I think this is a cute question. Though the style is a bit awkward regarding frames and speed, it is presented as an interesting paradox. In a nutshell the question is the following (simplifying details):
If I am driving a spaceship, inertial frame invariance tells me that I get the same velocity increase for each new unit of energy used for accelerating motion. But if I am on Earth riding a bicycle, I get less velocity increase for each new unit of energy spent on accelerating. Why is it different ?

Of course details matter, and there must be a fallacy somewhere, which we identify by analyzing the details of the examples. The poster is obviously aware that there is a fallacy, but has difficulty unknotting it in the contexts in which it is stated.

Though it can possibly be construed as such, I disagree with the view that this question as purely a frame issue. The paradox is much more a momentum conservation issue, probably originating from a pedagogical problem, as momentum is often ignored in collision-less exercises taking place on Earth surface.

Typically, in problems taking place on Earth, we tend to forget Earth. But it is there. Fortunately !

High speed is hard on a bicycle (why ?)

The question considers two bicycles A and B, that each accelerate a first time with a given amount of energy, and then A accelerate again with the same energy. But A does not double its speed, he only multiplies it by $\sqrt{2}$. Hence its speed increase with respect to B is only about 0,414 of its first speed increase from immobility on the ground.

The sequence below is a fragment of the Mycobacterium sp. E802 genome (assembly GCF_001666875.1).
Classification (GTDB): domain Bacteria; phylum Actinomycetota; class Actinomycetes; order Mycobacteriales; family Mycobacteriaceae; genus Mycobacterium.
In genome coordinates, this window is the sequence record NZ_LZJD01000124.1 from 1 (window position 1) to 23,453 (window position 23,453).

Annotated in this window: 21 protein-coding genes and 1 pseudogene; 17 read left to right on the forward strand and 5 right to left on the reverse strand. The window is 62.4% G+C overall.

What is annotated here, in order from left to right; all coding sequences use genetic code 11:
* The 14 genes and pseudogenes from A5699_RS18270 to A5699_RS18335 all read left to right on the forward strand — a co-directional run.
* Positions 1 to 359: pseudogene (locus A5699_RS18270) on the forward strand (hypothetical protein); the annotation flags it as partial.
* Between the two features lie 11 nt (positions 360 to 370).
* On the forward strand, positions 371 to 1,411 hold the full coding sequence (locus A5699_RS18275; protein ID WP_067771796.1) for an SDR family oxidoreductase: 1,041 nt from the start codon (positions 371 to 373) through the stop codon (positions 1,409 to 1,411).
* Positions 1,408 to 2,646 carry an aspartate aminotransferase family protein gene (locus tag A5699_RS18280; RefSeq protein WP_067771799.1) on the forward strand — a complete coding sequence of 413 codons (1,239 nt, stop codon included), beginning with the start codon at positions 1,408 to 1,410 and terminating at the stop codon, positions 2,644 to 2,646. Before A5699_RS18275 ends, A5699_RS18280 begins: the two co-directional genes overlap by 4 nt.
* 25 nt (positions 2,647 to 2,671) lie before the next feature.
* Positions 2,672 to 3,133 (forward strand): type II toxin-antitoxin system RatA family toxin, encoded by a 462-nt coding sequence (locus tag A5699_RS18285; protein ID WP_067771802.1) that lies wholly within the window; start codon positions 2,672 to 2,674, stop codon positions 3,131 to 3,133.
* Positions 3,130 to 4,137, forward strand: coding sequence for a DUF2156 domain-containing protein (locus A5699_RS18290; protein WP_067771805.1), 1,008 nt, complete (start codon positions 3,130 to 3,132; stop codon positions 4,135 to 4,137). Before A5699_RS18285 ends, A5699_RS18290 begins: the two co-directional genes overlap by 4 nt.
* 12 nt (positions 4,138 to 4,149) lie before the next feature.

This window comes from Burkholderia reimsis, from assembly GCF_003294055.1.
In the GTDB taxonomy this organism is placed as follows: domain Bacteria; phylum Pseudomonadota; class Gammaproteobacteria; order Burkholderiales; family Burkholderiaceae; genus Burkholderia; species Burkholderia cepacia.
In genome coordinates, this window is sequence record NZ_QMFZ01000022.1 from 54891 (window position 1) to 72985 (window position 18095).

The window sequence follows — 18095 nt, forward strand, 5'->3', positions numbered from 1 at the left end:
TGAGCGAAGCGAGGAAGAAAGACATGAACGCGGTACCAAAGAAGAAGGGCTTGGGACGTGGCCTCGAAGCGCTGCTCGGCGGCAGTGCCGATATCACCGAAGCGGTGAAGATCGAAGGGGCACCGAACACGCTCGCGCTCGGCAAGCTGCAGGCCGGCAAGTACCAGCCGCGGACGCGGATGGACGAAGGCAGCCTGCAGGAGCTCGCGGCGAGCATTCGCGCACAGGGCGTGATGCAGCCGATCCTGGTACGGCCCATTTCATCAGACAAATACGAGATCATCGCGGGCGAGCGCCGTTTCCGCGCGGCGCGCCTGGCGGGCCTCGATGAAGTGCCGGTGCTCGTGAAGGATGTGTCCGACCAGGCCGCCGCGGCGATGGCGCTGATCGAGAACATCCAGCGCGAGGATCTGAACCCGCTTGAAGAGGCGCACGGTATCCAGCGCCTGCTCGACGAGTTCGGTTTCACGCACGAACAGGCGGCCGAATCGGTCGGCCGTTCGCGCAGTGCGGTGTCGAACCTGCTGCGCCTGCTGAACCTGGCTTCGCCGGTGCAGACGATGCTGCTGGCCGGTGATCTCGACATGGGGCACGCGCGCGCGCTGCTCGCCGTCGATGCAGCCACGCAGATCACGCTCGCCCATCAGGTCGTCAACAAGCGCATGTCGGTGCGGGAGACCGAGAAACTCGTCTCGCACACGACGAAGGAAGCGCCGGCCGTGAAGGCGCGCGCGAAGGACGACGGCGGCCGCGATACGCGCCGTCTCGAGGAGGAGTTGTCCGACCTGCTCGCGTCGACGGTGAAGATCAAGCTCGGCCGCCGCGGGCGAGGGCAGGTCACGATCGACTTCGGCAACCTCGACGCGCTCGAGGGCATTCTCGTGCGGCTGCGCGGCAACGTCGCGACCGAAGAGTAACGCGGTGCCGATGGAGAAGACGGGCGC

Let's analyze the case of the bicycles. This is all linear, so I forget about vectors. And we simply do a mostly qualitative analysis to understand what happens. The rest is just applying formulae. I will assume, to abusively simplify things, that the local surface of Earth is an inertial frame for the small duration of the experiement (it is an often used approximation). So we take the local ground as inertial frame for a first analysis.

Suppose the first acceleration from $v_0=0$m/s to $v_1=10$m/s used a force $F$ applied on a distance $d$ for a time $t_1$. Each bicycle gained a momentum $Ft_1$ and a kinetic energy $K=Fd$ with respect to their initial frame: Earth ground.

Now bicycle A accelerate again, with the same amount of energy. It can do that by applying the same force $F$ over the same distance $d$ on Earth surface. Since it already has speed, the distance $d$ will be covered in a shorter time $t_2$. So this acceleration will give it less momentum $Ft_2$, than the first one, which explains that the speed gain will be lower.

But if we do the same analysis with respect to buddy bicycle B, things are different. While A is accelerating the second time, buddy B is moving, and actually covering a distance $v_1 t_2$. So the distance covered by A with respect to B during the second acceleration is only $d-v_1 t_2$. Hence the energy spent accelerating is, from the point of view of (frame) B, $K_B=F(d-v_1 t_2)$ which is clearly less than $K=Fd$.

But you "know" you spent energy $K$, and some of it has disappeared from B's point of view. Where is the energy gone ? Well, from B's point of view, he is not actually moving: we are all motionless with respect to ourselves. When A was coasting along, he was also motionless with respect to B, until he accelerated again. It was the Earth that was moving under the two bicycles at speed $v_1$, in the opposite direction.